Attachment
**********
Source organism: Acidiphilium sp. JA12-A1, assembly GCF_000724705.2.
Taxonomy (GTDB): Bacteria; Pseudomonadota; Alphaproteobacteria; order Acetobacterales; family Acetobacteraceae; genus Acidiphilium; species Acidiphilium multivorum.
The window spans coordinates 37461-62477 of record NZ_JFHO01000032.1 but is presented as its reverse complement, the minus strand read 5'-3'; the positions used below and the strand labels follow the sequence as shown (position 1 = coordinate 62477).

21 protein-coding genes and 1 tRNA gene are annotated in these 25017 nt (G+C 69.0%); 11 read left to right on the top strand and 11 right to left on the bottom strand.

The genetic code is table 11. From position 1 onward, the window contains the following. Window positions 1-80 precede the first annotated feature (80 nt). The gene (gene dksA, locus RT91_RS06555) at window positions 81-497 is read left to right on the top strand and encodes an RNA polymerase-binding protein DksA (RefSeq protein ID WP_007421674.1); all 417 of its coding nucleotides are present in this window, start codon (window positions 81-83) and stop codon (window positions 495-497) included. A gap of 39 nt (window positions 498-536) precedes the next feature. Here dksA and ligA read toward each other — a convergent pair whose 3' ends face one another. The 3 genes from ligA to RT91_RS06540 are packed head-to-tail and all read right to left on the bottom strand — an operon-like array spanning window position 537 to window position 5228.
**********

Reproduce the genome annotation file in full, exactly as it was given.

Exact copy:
Source organism: Acidiphilium sp. JA12-A1, assembly GCF_000724705.2.
Taxonomy (GTDB): Bacteria; Pseudomonadota; Alphaproteobacteria; order Acetobacterales; family Acetobacteraceae; genus Acidiphilium; species Acidiphilium multivorum.
The window spans coordinates 37461-62477 of record NZ_JFHO01000032.1 but is presented as its reverse complement, the minus strand read 5'-3'; the positions used below and the strand labels follow the sequence as shown (position 1 = coordinate 62477).

21 protein-coding genes and 1 tRNA gene are annotated in these 25017 nt (G+C 69.0%); 11 read left to right on the top strand and 11 right to left on the bottom strand.

The genetic code is table 11. From position 1 onward, the window contains the following. Window positions 1-80 precede the first annotated feature (80 nt). The gene (gene dksA, locus RT91_RS06555) at window positions 81-497 is read left to right on the top strand and encodes an RNA polymerase-binding protein DksA (RefSeq protein ID WP_007421674.1); all 417 of its coding nucleotides are present in this window, start codon (window positions 81-83) and stop codon (window positions 495-497) included. A gap of 39 nt (window positions 498-536) precedes the next feature. Here dksA and ligA read toward each other — a convergent pair whose 3' ends face one another. The 3 genes from ligA to RT91_RS06540 are packed head-to-tail and all read right to left on the bottom strand — an operon-like array spanning window position 537 to window position 5228.